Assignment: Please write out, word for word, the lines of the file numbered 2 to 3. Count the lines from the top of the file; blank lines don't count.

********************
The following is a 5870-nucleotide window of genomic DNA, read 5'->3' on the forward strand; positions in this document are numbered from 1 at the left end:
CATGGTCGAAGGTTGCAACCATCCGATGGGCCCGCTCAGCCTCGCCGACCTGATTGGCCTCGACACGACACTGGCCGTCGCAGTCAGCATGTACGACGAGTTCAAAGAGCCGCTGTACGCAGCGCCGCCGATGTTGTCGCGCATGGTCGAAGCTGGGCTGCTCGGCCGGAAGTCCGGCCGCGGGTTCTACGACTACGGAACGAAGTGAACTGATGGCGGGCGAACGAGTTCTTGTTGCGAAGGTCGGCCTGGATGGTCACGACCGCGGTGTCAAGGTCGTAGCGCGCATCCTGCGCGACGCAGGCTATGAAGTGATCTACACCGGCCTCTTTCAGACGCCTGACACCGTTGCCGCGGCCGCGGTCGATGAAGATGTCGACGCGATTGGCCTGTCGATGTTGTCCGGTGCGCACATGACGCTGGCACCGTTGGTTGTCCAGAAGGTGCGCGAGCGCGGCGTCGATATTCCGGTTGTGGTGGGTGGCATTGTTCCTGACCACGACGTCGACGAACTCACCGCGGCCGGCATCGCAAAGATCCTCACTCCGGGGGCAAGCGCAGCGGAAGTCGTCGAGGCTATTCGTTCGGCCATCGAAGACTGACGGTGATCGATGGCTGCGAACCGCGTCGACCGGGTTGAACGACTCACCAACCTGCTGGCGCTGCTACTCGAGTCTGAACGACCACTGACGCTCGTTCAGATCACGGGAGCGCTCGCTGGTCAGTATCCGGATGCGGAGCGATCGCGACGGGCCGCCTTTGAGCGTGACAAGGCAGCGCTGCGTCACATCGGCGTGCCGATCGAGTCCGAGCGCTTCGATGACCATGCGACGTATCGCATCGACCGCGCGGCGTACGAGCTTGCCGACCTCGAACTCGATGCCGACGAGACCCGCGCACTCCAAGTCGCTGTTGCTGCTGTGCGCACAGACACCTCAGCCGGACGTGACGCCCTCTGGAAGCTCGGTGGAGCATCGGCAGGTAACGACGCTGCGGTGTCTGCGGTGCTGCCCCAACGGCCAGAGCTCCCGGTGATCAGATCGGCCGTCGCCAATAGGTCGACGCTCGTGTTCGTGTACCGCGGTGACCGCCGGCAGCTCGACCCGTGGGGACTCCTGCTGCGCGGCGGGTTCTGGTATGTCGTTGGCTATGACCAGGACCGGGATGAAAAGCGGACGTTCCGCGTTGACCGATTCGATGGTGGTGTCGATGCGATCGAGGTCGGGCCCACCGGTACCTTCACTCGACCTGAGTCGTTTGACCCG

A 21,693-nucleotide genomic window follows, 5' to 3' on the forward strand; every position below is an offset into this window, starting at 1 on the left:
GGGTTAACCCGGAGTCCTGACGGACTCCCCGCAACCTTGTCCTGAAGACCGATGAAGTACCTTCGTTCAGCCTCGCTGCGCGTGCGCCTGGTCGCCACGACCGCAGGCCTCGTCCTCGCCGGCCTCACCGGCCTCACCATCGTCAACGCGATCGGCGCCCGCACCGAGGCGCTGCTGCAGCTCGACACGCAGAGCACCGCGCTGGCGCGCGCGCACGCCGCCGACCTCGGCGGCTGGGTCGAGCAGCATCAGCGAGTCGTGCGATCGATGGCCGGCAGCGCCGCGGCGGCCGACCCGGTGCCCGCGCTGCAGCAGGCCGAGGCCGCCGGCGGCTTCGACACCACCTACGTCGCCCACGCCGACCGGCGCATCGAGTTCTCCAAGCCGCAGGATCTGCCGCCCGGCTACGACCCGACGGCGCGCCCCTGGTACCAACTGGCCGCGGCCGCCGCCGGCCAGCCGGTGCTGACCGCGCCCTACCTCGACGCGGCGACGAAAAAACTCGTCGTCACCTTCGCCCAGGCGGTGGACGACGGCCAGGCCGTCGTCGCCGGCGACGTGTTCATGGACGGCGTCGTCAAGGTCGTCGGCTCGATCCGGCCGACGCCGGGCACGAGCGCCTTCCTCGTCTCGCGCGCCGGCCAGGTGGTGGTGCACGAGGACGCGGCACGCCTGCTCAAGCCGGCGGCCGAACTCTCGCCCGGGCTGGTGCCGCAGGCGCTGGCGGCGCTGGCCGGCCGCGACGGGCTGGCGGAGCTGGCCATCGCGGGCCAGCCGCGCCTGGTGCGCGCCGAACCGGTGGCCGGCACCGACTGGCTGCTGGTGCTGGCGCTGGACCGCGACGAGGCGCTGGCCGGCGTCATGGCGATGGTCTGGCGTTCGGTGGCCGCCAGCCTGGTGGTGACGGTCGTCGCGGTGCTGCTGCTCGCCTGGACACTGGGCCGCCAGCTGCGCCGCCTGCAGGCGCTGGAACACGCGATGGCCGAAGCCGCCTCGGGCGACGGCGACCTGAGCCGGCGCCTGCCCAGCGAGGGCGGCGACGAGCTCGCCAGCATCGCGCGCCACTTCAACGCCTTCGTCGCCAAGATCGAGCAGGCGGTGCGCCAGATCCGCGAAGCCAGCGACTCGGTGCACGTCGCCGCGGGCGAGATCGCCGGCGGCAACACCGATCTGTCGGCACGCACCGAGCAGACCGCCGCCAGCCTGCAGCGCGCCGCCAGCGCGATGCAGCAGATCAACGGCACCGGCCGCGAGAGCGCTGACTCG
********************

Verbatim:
CATGGTCGAAGGTTGCAACCATCCGATGGGCCCGCTCAGCCTCGCCGACCTGATTGGCCTCGACACGACACTGGCCGTCGCAGTCAGCATGTACGACGAGTTCAAAGAGCCGCTGTACGCAGCGCCGCCGATGTTGTCGCGCATGGTCGAAGCTGGGCTGCTCGGCCGGAAGTCCGGCCGCGGGTTCTACGACTACGGAACGAAGTGAACTGATGGCGGGCGAACGAGTTCTTGTTGCGAAGGTCGGCCTGGATGGTCACGACCGCGGTGTCAAGGTCGTAGCGCGCATCCTGCGCGACGCAGGCTATGAAGTGATCTACACCGGCCTCTTTCAGACGCCTGACACCGTTGCCGCGGCCGCGGTCGATGAAGATGTCGACGCGATTGGCCTGTCGATGTTGTCCGGTGCGCACATGACGCTGGCACCGTTGGTTGTCCAGAAGGTGCGCGAGCGCGGCGTCGATATTCCGGTTGTGGTGGGTGGCATTGTTCCTGACCACGACGTCGACGAACTCACCGCGGCCGGCATCGCAAAGATCCTCACTCCGGGGGCAAGCGCAGCGGAAGTCGTCGAGGCTATTCGTTCGGCCATCGAAGACTGACGGTGATCGATGGCTGCGAACCGCGTCGACCGGGTTGAACGACTCACCAACCTGCTGGCGCTGCTACTCGAGTCTGAACGACCACTGACGCTCGTTCAGATCACGGGAGCGCTCGCTGGTCAGTATCCGGATGCGGAGCGATCGCGACGGGCCGCCTTTGAGCGTGACAAGGCAGCGCTGCGTCACATCGGCGTGCCGATCGAGTCCGAGCGCTTCGATGACCATGCGACGTATCGCATCGACCGCGCGGCGTACGAGCTTGCCGACCTCGAACTCGATGCCGACGAGACCCGCGCACTCCAAGTCGCTGTTGCTGCTGTGCGCACAGACACCTCAGCCGGACGTGACGCCCTCTGGAAGCTCGGTGGAGCATCGGCAGGTAACGACGCTGCGGTGTCTGCGGTGCTGCCCCAACGGCCAGAGCTCCCGGTGATCAGATCGGCCGTCGCCAATAGGTCGACGCTCGTGTTCGTGTACCGCGGTGACCGCCGGCAGCTCGACCCGTGGGGACTCCTGCTGCGCGGCGGGTTCTGGTATGTCGTTGGCTATGACCAGGACCGGGATGAAAAGCGGACGTTCCGCGTTGACCGATTCGATGGTGGTGTCGATGCGATCGAGGTCGGGCCCACCGGTACCTTCACTCGACCTGAGTCGTTTGACCCG

A 21,693-nucleotide genomic window follows, 5' to 3' on the forward strand; every position below is an offset into this window, starting at 1 on the left: